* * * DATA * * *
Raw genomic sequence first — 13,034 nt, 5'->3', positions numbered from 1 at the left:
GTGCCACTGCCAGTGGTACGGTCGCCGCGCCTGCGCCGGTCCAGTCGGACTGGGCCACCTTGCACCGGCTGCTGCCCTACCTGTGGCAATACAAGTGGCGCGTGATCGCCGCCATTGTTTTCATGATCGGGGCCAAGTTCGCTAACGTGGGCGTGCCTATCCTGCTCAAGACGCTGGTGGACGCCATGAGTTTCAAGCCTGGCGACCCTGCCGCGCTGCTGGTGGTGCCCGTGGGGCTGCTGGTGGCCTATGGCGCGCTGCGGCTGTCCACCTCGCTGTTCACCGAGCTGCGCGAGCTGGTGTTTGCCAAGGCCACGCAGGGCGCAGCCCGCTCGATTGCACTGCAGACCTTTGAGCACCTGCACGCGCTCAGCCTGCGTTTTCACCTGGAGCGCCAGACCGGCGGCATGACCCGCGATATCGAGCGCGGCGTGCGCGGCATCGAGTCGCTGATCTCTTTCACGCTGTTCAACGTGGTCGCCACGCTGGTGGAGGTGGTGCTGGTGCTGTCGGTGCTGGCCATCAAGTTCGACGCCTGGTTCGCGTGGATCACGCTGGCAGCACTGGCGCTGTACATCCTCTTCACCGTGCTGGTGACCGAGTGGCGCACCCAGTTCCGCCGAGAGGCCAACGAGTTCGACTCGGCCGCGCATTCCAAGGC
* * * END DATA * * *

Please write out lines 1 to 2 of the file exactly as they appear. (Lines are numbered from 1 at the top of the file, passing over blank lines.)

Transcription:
Raw genomic sequence first — 13,034 nt, 5'->3', positions numbered from 1 at the left:
GTGCCACTGCCAGTGGTACGGTCGCCGCGCCTGCGCCGGTCCAGTCGGACTGGGCCACCTTGCACCGGCTGCTGCCCTACCTGTGGCAATACAAGTGGCGCGTGATCGCCGCCATTGTTTTCATGATCGGGGCCAAGTTCGCTAACGTGGGCGTGCCTATCCTGCTCAAGACGCTGGTGGACGCCATGAGTTTCAAGCCTGGCGACCCTGCCGCGCTGCTGGTGGTGCCCGTGGGGCTGCTGGTGGCCTATGGCGCGCTGCGGCTGTCCACCTCGCTGTTCACCGAGCTGCGCGAGCTGGTGTTTGCCAAGGCCACGCAGGGCGCAGCCCGCTCGATTGCACTGCAGACCTTTGAGCACCTGCACGCGCTCAGCCTGCGTTTTCACCTGGAGCGCCAGACCGGCGGCATGACCCGCGATATCGAGCGCGGCGTGCGCGGCATCGAGTCGCTGATCTCTTTCACGCTGTTCAACGTGGTCGCCACGCTGGTGGAGGTGGTGCTGGTGCTGTCGGTGCTGGCCATCAAGTTCGACGCCTGGTTCGCGTGGATCACGCTGGCAGCACTGGCGCTGTACATCCTCTTCACCGTGCTGGTGACCGAGTGGCGCACCCAGTTCCGCCGAGAGGCCAACGAGTTCGACTCGGCCGCGCATTCCAAGGC